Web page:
With its fast-paced growth in applications, can blockchain lend itself to good governance? In its own way, India has already taken the lead. From updating land records to creating digital repositories, a concerted effort toward digital transformation with blockchain at the centre of it all is already afoot.
Consider this: Tamil Nadu had set up a Rs 40 crore blockchain-driven framework that can be used by government departments to modernise their legacy platforms and extend citizen services on a secure, encrypted ledger with zero downtime, meaning raw data is sufficiently encrypted to scrub it clean of user data or identities. E-governance centres in the remotest villages are beginning to use interfaces–with blockchain-led backend services–to access services such as birth certificate verification, legal heir certificates, and so on. Telangana has been digitising land records on a blockchain platform for years now.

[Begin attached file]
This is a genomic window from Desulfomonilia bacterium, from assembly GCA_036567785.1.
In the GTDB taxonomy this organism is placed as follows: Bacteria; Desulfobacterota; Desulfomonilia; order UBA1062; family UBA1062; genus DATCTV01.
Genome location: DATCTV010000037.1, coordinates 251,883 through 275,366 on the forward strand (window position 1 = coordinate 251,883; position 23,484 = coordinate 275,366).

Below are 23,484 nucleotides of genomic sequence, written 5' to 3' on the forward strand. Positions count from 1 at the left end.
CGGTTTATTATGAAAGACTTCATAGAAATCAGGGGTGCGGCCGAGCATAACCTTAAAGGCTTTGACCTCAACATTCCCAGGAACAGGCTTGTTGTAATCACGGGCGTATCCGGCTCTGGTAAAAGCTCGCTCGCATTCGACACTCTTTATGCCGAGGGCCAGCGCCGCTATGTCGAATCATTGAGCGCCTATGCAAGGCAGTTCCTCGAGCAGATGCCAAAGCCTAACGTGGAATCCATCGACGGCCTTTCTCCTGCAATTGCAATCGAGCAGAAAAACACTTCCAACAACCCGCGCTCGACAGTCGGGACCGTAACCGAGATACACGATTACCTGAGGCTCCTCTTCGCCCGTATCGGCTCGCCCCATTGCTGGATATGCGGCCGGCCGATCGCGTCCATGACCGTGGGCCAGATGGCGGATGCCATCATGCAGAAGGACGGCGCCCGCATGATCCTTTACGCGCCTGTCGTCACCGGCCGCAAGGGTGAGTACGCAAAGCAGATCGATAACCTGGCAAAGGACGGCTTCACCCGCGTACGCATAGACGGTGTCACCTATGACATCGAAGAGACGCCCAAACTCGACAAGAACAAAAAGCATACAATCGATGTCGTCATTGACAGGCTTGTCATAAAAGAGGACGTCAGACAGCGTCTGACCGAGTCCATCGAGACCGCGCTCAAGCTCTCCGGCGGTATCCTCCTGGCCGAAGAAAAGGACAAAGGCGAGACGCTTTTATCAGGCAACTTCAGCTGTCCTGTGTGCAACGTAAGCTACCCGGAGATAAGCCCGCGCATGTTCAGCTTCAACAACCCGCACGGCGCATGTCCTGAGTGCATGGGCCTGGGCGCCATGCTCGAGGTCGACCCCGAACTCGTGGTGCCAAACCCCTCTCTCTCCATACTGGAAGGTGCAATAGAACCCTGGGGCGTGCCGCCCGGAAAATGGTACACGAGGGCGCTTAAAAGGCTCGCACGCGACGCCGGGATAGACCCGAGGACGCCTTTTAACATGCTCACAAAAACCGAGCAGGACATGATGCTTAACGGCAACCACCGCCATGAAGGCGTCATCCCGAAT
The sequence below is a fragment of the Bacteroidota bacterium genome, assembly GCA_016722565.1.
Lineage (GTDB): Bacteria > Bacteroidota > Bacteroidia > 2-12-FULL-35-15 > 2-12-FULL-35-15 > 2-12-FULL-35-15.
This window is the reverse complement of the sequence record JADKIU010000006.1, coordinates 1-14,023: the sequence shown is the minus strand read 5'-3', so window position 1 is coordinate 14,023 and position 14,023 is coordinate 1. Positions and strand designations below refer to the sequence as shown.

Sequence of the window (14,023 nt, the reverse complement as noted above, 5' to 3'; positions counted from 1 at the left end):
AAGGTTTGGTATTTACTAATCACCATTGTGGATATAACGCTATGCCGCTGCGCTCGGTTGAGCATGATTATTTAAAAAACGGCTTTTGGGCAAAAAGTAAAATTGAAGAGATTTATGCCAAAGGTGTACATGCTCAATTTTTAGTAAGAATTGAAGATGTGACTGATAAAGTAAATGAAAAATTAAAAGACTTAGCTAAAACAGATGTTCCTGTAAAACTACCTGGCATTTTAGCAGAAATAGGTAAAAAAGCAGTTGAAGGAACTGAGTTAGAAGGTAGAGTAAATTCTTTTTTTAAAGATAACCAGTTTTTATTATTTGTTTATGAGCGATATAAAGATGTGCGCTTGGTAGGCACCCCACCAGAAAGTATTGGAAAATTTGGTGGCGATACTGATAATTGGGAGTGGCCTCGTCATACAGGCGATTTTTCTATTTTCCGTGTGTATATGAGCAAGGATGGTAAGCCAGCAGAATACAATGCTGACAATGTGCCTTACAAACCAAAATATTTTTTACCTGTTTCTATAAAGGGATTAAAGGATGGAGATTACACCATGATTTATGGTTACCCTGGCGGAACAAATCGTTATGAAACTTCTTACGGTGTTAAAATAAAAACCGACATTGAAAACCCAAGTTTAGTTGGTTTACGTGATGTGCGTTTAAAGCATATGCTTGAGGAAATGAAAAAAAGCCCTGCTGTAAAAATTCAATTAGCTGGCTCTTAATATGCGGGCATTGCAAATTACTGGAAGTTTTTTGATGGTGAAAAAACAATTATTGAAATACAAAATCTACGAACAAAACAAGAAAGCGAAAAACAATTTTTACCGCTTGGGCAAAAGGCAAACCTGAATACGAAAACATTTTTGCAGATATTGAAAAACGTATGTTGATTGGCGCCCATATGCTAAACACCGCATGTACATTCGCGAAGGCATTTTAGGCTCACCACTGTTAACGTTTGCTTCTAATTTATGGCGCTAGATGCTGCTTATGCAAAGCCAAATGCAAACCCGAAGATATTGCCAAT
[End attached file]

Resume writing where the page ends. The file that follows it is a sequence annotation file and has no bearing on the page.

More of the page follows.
As states forge ahead, the Centre is looking at multi-institutional approaches to put use cases to the test, so they can be emulated elsewhere. In its policy document late last year, the Ministry of IT and Electronics showcased the Shamshadabad, Telangana, example to say land record verification is an executable idea in other districts. On the anvil are proof-of-concepts for use of blockchain in making digital artefacts, verifying sale deeds and academic certificates, and Central Know Your Customer (CKYC) methodologies.
For the near term, MeITy wants to set up a National Blockchain Framework as the target. It would serve as a central, shared infrastructure for government agencies. The ministry is also pressing cutting-edge tech institutes such as IITMadras and IIT-Kanpur in developing products for government services. Soon, India should have a blockchainled service model worthy of emulation